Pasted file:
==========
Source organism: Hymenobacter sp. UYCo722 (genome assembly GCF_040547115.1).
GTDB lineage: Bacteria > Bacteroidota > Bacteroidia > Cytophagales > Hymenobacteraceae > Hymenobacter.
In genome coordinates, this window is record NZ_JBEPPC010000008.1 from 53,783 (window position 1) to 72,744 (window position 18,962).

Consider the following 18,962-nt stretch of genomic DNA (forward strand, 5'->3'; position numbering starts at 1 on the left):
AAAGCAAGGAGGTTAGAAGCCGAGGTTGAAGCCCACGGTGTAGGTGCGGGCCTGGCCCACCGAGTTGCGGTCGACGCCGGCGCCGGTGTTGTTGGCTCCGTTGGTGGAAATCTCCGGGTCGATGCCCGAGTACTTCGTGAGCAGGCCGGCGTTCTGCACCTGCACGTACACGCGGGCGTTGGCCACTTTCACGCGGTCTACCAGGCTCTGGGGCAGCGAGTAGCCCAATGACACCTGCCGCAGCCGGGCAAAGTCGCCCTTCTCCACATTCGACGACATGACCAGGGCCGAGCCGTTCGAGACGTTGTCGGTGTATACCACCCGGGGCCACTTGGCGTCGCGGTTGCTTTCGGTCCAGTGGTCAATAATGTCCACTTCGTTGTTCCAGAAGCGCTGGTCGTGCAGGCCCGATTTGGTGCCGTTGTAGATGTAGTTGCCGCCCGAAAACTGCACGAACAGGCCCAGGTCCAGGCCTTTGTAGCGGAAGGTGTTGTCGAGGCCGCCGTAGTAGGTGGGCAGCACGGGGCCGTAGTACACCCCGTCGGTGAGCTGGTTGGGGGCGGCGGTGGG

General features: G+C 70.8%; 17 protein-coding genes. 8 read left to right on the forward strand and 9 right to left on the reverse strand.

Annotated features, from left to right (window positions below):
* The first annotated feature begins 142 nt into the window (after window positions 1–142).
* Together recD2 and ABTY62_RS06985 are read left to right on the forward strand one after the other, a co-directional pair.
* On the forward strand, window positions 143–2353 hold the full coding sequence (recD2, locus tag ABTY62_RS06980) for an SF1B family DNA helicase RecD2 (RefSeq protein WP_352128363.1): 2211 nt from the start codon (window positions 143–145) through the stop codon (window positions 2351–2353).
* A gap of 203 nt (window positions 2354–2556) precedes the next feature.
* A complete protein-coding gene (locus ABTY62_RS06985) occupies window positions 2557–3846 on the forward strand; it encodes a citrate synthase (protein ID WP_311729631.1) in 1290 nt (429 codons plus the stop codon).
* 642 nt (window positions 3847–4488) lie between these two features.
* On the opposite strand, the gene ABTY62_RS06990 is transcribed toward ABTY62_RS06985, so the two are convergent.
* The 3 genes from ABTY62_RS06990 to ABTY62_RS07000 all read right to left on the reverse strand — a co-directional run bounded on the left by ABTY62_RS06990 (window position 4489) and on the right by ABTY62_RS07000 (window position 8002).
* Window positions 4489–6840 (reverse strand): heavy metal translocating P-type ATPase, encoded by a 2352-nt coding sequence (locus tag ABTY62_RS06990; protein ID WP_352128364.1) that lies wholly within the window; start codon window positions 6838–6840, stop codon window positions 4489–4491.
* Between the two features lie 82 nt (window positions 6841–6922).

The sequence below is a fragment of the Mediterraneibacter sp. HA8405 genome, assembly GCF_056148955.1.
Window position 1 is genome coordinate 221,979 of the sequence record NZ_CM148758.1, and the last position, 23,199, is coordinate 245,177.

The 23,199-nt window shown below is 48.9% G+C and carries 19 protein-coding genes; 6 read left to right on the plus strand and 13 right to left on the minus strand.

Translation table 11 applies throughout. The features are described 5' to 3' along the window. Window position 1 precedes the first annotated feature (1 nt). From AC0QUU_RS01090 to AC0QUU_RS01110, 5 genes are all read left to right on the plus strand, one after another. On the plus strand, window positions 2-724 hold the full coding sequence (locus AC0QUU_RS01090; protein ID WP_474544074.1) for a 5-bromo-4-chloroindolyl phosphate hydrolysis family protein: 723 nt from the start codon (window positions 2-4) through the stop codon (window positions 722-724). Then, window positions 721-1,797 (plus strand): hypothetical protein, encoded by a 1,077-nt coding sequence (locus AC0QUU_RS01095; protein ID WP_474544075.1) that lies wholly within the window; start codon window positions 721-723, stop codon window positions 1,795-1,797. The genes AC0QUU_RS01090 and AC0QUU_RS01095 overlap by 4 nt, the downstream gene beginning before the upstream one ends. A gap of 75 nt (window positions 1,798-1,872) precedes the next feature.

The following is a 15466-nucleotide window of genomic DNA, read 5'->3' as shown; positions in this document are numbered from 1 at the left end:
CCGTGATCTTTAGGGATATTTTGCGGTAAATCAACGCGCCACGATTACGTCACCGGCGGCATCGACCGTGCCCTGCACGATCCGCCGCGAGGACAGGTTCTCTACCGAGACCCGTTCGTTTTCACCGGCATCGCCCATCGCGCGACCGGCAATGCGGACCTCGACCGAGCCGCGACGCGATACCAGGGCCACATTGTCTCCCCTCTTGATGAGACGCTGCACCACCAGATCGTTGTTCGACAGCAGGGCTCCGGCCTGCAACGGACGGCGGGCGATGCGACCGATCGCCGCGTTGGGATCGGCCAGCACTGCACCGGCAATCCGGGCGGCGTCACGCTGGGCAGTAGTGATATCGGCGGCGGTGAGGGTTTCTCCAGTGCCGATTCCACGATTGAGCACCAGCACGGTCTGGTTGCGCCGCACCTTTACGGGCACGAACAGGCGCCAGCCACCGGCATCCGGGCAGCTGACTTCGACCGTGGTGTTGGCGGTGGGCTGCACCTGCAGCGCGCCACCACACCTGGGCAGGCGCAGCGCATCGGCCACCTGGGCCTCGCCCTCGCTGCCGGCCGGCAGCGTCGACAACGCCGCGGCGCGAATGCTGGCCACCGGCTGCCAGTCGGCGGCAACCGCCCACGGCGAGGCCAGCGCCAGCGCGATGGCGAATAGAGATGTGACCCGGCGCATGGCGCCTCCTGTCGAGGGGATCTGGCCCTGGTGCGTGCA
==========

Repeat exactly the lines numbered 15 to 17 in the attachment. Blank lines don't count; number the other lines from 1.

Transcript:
* The 3 genes from ABTY62_RS06990 to ABTY62_RS07000 all read right to left on the reverse strand — a co-directional run bounded on the left by ABTY62_RS06990 (window position 4489) and on the right by ABTY62_RS07000 (window position 8002).
* Window positions 4489–6840 (reverse strand): heavy metal translocating P-type ATPase, encoded by a 2352-nt coding sequence (locus tag ABTY62_RS06990; protein ID WP_352128364.1) that lies wholly within the window; start codon window positions 6838–6840, stop codon window positions 4489–4491.
* Between the two features lie 82 nt (window positions 6841–6922).